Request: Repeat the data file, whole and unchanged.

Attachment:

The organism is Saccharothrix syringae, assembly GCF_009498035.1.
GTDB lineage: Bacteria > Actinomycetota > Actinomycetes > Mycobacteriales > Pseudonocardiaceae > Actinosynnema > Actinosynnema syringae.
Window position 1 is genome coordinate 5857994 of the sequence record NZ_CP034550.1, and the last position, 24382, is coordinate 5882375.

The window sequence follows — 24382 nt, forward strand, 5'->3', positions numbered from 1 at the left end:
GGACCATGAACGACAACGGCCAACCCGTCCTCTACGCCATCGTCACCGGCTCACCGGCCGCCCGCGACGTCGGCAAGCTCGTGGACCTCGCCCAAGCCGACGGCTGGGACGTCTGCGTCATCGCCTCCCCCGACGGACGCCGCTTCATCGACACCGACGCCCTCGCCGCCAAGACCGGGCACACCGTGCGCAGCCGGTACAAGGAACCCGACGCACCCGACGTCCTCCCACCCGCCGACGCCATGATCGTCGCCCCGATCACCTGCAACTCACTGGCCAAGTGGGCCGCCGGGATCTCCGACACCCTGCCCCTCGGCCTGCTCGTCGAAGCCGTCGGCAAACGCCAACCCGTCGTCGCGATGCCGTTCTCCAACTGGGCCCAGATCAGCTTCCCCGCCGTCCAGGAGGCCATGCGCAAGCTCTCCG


The organism is Saccharothrix syringae, assembly GCF_009498035.1.
GTDB lineage: Bacteria > Actinomycetota > Actinomycetes > Mycobacteriales > Pseudonocardiaceae > Actinosynnema > Actinosynnema syringae.
Window position 1 is genome coordinate 5857994 of the sequence record NZ_CP034550.1, and the last position, 24382, is coordinate 5882375.

The window sequence follows — 24382 nt, forward strand, 5'->3', positions numbered from 1 at the left end:
GGACCATGAACGACAACGGCCAACCCGTCCTCTACGCCATCGTCACCGGCTCACCGGCCGCCCGCGACGTCGGCAAGCTCGTGGACCTCGCCCAAGCCGACGGCTGGGACGTCTGCGTCATCGCCTCCCCCGACGGACGCCGCTTCATCGACACCGACGCCCTCGCCGCCAAGACCGGGCACACCGTGCGCAGCCGGTACAAGGAACCCGACGCACCCGACGTCCTCCCACCCGCCGACGCCATGATCGTCGCCCCGATCACCTGCAACTCACTGGCCAAGTGGGCCGCCGGGATCTCCGACACCCTGCCCCTCGGCCTGCTCGTCGAAGCCGTCGGCAAACGCCAACCCGTCGTCGCGATGCCGTTCTCCAACTGGGCCCAGATCAGCTTCCCCGCCGTCCAGGAGGCCATGCGCAAGCTCTCCG